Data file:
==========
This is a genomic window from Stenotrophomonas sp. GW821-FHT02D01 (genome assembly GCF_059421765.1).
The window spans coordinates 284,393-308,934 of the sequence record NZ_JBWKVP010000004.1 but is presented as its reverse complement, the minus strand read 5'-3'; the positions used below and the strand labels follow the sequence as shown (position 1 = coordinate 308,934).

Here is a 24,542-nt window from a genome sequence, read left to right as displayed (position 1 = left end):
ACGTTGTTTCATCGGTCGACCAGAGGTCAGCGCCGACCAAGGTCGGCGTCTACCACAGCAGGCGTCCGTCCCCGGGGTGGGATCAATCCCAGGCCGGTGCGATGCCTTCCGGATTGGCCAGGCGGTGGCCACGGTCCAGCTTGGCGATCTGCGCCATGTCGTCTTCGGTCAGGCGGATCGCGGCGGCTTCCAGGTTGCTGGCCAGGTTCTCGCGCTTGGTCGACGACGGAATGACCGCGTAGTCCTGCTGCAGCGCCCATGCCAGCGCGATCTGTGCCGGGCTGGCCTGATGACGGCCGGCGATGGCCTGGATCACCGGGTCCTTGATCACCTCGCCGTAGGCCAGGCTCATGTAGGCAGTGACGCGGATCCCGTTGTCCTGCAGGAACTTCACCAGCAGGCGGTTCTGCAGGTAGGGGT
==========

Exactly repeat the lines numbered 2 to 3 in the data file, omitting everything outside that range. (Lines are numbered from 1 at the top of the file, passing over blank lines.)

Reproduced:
The window spans coordinates 284,393-308,934 of the sequence record NZ_JBWKVP010000004.1 but is presented as its reverse complement, the minus strand read 5'-3'; the positions used below and the strand labels follow the sequence as shown (position 1 = coordinate 308,934).

Here is a 24,542-nt window from a genome sequence, read left to right as displayed (position 1 = left end):